9. Anderson v. State, 238 Ga.App. 866, 874(5) (519 S.E.2d 463) (1999).
10. Miller v. State, 266 Ga.App. 378, 382(1) (597 S.E.2d 475) (2004).
11. Young v. State, 272 Ga.App. 304, 310(4)(a) (612 S.E.2d 118) (2005).
12. Thompson v. State, 240 Ga.App. 26, 31-32(7) (521 S.E.2d 876) (1999).
1. 272 Ga. 254 (526 S.E.2d 549) (2000).
2. Id. at 257(1). Accord Howard v. State, 286 Ga. 222, 228(4) (686 S.E.2d 764) (2009); Davis v. State, 286 Ga. 74, 77-78(3) (686 S.E.2d 249) (2009); Manley v. State, 284 Ga. 840, 845-846(3) (672 S.E.2d 654) (2009); Jones v. State, 273 Ga. 213, 216-217(3) (539 S.E.2d 143) (2000); Johnson v. State, 271 Ga. 375, 382(12) (519 S.E.2d 221) (1999).
3. Johnson, supra 272 Ga. at 257.
5. Manley, supra at 846(3), n. 5.
6. The pattern charge is an accurate statement of the law after the Supreme Court removed the misleading statement that juries could consider the level of certainty shown by the witness in his or her identification. See Brodes v. State, 279 Ga. 435, 442 (614 S.E.2d 766) (2005) ( “Brodes III ”); Suggested Pattern Jury Instructions, Vol. II: Criminal Cases, § 1.35.10 (2007). There can be further changes to the suggested charge if experience and science warrant them. The absence of any correlation between the accuracy of the eyewitness's identification and the level of certainty may be the only counterintuitive matter about which these expert witnesses testify.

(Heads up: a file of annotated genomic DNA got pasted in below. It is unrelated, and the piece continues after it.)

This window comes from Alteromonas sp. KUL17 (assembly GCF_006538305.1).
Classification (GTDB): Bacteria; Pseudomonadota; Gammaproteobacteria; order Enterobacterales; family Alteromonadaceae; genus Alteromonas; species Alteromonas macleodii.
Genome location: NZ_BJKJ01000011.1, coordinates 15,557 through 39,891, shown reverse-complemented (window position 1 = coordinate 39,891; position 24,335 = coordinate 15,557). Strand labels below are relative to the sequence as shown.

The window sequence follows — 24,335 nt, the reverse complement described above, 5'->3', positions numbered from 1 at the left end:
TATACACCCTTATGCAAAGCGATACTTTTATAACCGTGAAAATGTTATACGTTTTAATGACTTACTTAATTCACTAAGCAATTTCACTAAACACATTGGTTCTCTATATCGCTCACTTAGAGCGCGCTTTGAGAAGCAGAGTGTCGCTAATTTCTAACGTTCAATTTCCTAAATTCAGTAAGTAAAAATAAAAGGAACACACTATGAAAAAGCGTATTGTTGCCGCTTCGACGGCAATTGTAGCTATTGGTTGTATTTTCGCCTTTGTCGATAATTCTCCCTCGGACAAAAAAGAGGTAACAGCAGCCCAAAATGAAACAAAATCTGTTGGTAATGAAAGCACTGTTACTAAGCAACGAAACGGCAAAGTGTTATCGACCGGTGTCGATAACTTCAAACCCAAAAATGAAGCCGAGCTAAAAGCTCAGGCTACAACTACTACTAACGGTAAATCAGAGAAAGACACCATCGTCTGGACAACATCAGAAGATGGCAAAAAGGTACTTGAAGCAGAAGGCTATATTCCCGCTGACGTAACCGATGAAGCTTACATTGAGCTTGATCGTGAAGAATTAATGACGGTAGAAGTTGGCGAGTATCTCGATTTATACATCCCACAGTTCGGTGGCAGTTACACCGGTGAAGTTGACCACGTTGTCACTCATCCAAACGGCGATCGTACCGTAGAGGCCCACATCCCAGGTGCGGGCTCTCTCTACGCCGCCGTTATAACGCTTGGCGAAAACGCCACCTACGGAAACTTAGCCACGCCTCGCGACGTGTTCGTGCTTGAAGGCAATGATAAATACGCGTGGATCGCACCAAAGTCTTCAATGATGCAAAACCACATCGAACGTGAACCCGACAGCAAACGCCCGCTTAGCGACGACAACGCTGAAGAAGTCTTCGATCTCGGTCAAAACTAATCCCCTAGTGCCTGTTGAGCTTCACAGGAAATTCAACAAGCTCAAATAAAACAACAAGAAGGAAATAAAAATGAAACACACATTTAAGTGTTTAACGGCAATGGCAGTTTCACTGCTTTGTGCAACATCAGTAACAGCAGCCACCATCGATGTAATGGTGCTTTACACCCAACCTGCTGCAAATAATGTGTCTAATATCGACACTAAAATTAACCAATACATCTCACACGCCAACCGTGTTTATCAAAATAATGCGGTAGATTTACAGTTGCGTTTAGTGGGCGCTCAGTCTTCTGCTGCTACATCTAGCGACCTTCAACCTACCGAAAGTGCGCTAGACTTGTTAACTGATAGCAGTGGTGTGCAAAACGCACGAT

7. See Jones, supra at 218(3)(a) (holding that “although expert testimony may be admissible under Johnson to demonstrate the general lack of a correlation between confidence and accuracy,” the studies upon which the defendant relied “do not render every eyewitness's testimony regarding his or her confidence inherently unreliable and inadmissible”) (footnote omitted).
8. Brodes III, supra at 438.
9. Brodes v. State, 250 Ga.App. 323 (551 S.E.2d 757) (2001) ( “Brodes I ”), cert. denied, State v. Brodes, 2002 Ga. LEXIS 152.
10. Brodes v. State, 268 Ga.App. 895 (602 S.E.2d 895) (2004) ( “Brodes II ”), rev'd, Brodes III, supra.
BLACKBURN, Senior Appellate Judge.
ANDREWS, P.J., SMITH, P.J., ADAM, and BERNES, JJ., concur. MIKELL, J., concurs and concurs specially. BARNES, P. J., concurs in parts and dissents in part.